Business School student an "inspirational role model" - Premier O'Farrell
29 May 2013
Australia wasn't even on the radar for Colombian Fernando Andres Vega Colmenares until a chance meeting in his home city of Bogota with the University of Sydney Business School's Associate Dean, Professor John Shields.
Today, Fernando is not only a Master of Commerce student at the Business School but, according to Premier Barry O'Farrell, is also an "inspirational role model" who has made a contribution which has added value to the NSW community.
Since arriving here in March 2012, Fernando has worked to improve the performance of small businesses in Broken Hill, engaged with aboriginal artists in the remote town of Wilcannia on the benefits of internet marketing and encouraged aboriginal children to pursue careers in business.
With help from University of Sydney Union's INCUBATE program, which supports the development of innovative ideas, Fernando is now working to build robots that he hopes will inspire children to take an interest in the technological possibilities of the future.
Fernando's commitment to the people of New South Wales, particularly those in the remote west of the state, recently earned him a place in the finals of the Premier's International Student of the Year Awards. According to organisers, the annual awards "promote social engagement and recognise the contribution made by individual students to the community". Fernando's "openness and respect for others" was described as "exemplary".
Fernando was nominated for the prestigious award by the Business School's Director of Business Development, Dr Leanne Piggott, who was a driving force behind the Broken Hill Industry Placement Program which took him and five fellow students to western NSW.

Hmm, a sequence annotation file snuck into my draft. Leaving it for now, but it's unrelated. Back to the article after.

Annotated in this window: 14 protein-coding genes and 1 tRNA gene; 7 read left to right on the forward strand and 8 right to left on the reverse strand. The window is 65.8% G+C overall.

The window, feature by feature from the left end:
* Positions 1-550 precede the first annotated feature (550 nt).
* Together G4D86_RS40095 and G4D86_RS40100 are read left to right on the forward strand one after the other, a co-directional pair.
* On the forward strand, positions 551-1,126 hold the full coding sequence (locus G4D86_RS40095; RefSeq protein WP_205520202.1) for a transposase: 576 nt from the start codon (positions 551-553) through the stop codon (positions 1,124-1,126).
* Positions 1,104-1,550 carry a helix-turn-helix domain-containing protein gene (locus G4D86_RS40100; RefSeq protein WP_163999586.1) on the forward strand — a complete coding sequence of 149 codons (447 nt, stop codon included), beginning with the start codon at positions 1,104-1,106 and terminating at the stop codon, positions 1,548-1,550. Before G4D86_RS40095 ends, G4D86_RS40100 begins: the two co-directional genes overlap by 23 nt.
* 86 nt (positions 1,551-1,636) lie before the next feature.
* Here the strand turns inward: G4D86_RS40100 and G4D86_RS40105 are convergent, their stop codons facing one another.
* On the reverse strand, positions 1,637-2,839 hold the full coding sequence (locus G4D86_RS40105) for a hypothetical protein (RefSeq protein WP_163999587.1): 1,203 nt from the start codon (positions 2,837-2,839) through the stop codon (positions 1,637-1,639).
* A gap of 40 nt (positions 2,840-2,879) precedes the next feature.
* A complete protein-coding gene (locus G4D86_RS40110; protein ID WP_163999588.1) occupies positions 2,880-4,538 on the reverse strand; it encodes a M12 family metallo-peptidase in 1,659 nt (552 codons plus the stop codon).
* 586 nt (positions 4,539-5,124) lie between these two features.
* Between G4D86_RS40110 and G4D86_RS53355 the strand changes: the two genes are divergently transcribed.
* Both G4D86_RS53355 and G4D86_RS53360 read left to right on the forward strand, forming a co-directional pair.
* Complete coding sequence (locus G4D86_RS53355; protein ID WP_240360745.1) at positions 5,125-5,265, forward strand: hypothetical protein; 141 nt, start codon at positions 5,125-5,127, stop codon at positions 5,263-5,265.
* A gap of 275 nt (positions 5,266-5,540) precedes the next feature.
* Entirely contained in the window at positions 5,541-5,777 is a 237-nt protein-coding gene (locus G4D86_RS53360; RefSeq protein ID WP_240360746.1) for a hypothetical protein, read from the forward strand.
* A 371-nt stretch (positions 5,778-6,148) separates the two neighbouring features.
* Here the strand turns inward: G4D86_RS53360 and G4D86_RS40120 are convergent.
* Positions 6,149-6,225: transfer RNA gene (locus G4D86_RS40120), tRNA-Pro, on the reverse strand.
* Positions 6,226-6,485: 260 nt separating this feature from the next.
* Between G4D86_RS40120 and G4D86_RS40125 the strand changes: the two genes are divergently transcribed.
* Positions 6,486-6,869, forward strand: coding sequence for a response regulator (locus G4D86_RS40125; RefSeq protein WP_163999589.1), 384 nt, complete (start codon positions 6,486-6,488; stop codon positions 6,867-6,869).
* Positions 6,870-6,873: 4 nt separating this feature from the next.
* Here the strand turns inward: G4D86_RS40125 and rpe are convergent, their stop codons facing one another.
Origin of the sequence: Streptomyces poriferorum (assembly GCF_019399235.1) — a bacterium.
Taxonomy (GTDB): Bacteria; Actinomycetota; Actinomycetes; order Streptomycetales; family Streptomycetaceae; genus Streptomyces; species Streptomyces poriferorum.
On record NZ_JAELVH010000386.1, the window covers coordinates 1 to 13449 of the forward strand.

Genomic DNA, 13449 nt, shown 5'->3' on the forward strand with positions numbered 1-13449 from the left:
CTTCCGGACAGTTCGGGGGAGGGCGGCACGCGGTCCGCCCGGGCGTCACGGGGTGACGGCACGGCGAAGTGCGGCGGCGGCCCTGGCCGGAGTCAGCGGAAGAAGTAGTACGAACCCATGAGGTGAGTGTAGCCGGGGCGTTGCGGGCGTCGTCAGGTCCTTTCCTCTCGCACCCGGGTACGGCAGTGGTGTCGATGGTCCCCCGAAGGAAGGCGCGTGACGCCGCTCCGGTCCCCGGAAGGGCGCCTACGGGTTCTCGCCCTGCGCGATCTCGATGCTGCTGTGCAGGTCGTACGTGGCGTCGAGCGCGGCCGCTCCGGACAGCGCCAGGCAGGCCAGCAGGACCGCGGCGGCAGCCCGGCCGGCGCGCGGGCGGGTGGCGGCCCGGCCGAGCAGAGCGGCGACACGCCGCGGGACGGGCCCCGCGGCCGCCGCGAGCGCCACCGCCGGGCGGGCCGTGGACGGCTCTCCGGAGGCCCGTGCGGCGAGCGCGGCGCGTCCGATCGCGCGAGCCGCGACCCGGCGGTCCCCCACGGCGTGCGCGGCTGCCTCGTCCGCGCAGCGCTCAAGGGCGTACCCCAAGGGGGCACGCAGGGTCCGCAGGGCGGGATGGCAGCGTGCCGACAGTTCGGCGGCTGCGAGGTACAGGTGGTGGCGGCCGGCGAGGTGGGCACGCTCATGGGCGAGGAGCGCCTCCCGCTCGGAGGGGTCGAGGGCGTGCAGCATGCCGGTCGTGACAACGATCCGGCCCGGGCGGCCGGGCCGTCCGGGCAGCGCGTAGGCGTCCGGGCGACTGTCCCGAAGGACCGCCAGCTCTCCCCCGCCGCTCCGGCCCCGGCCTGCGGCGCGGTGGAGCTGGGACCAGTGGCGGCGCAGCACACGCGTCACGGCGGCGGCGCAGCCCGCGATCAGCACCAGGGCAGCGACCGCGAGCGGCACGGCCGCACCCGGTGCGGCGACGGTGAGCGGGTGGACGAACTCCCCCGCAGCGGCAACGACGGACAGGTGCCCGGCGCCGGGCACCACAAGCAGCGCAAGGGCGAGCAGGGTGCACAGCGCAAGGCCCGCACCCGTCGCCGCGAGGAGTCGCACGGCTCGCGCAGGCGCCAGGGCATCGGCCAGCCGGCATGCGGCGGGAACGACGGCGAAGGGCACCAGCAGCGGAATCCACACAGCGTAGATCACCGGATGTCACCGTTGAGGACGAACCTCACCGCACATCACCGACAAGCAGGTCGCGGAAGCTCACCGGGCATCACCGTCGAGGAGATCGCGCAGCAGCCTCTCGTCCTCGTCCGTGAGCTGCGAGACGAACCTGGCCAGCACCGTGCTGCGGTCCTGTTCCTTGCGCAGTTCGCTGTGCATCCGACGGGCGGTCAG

For six weeks, the students worked as volunteer consultants to local businesses and other organisations. "The program gave our students a unique opportunity to engage directly with industry and integrate the skills and knowledge learned at university into a practical business context," said Doctor Piggott.
"I decided to nominate Fernando for the International Student of the Year Awards because of his outstanding efforts, particularly during his time spent in Broken Hill working with small businesses and working with the Aboriginal school children during a visit to the town of Wilcannia, she said. "He did such a great job at promoting the work of the Business School."
"The awards were very exciting," Fernando said. "Making it through to the finals was a way of thanking all of those who have supported me since I arrived in Australia."
Fernando recently secured facilities at Australian Technology Park - Innovations where he will continue to work on his robotics project. After completing his Master of Commerce degree, he is hoping to do a PhD here at the University of Sydney.
"Sydney has presented me with more opportunities than I could have imagined," he concluded.